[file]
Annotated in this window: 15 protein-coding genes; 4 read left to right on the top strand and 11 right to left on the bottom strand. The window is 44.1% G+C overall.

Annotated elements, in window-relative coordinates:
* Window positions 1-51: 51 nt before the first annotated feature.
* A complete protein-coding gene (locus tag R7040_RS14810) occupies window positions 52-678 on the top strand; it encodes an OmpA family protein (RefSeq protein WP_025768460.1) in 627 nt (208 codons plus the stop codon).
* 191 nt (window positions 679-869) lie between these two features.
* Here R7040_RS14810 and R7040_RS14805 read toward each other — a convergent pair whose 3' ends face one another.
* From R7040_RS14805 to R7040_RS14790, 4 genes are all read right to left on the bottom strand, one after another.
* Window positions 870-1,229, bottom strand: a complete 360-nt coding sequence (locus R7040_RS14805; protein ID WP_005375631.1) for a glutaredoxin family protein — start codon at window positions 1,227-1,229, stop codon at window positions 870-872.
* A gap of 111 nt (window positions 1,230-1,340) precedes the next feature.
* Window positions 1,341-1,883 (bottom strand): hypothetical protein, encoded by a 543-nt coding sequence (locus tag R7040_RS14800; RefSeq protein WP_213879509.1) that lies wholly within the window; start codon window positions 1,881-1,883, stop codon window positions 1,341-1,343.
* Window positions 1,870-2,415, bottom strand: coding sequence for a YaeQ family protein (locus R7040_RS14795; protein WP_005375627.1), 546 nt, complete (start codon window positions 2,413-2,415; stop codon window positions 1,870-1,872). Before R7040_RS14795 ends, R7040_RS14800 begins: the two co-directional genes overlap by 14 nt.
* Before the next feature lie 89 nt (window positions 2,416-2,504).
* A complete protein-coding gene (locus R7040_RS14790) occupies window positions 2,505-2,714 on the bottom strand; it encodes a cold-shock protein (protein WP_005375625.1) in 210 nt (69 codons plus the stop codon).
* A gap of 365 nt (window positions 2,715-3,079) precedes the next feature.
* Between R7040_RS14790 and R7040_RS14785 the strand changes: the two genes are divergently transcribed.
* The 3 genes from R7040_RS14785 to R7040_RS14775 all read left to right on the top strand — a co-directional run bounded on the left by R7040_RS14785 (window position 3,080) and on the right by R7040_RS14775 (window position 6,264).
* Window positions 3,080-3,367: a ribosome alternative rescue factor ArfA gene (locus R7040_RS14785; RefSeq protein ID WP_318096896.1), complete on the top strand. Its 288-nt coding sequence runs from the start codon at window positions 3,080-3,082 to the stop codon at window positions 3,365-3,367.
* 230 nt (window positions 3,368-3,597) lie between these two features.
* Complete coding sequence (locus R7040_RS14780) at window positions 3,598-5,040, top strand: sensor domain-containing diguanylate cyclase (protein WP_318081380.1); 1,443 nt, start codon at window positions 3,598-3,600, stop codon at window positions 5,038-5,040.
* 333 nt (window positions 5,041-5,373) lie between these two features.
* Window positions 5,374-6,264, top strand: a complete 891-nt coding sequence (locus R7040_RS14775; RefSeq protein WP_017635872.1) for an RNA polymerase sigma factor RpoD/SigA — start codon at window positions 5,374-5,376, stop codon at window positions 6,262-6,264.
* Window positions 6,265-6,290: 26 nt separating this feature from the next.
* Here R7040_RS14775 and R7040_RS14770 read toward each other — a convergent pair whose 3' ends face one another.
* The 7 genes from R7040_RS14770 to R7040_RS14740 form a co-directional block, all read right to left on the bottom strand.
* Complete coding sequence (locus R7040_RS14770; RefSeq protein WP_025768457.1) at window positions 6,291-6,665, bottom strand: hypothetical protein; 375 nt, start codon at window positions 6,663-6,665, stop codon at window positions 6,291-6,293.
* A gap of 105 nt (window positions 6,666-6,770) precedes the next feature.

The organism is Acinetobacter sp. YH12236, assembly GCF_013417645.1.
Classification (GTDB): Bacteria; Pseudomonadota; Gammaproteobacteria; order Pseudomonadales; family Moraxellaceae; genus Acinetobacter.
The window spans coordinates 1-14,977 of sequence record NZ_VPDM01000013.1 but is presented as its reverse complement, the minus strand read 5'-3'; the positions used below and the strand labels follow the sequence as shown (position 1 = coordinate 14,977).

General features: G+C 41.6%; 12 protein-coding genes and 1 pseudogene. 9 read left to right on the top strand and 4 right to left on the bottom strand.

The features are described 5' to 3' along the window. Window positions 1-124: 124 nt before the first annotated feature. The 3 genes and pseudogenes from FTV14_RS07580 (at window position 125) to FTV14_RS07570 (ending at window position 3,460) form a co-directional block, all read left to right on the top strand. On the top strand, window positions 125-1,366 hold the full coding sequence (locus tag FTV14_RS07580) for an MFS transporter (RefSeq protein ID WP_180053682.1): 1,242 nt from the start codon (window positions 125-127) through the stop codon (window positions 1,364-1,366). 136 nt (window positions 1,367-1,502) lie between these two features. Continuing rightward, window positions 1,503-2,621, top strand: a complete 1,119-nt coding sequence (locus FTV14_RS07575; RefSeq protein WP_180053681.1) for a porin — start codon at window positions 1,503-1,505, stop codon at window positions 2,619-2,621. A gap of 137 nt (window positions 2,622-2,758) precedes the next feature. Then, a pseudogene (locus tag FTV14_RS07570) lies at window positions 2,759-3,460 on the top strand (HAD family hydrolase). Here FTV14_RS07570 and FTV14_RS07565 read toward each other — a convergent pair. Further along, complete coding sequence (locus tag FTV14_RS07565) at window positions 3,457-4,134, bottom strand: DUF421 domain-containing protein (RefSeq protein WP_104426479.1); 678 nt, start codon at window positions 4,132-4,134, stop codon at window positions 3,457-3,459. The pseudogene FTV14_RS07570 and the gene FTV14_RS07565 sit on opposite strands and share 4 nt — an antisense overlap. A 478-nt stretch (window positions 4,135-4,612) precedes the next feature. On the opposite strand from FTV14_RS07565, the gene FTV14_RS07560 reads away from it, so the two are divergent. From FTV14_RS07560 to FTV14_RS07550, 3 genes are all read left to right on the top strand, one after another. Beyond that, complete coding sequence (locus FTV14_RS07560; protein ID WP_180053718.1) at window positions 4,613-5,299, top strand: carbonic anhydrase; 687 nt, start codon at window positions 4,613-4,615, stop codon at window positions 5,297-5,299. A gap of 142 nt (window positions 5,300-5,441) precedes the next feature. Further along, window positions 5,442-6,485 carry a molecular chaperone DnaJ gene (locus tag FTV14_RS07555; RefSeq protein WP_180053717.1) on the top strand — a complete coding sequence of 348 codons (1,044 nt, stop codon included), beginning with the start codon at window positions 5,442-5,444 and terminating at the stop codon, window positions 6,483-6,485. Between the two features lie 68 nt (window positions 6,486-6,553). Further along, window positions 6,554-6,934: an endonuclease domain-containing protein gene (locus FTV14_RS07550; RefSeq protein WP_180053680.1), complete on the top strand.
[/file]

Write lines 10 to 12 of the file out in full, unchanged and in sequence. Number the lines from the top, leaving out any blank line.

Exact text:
* Window positions 1,341-1,883 (bottom strand): hypothetical protein, encoded by a 543-nt coding sequence (locus tag R7040_RS14800; RefSeq protein WP_213879509.1) that lies wholly within the window; start codon window positions 1,881-1,883, stop codon window positions 1,341-1,343.
* Window positions 1,870-2,415, bottom strand: coding sequence for a YaeQ family protein (locus R7040_RS14795; protein WP_005375627.1), 546 nt, complete (start codon window positions 2,413-2,415; stop codon window positions 1,870-1,872). Before R7040_RS14795 ends, R7040_RS14800 begins: the two co-directional genes overlap by 14 nt.
* Before the next feature lie 89 nt (window positions 2,416-2,504).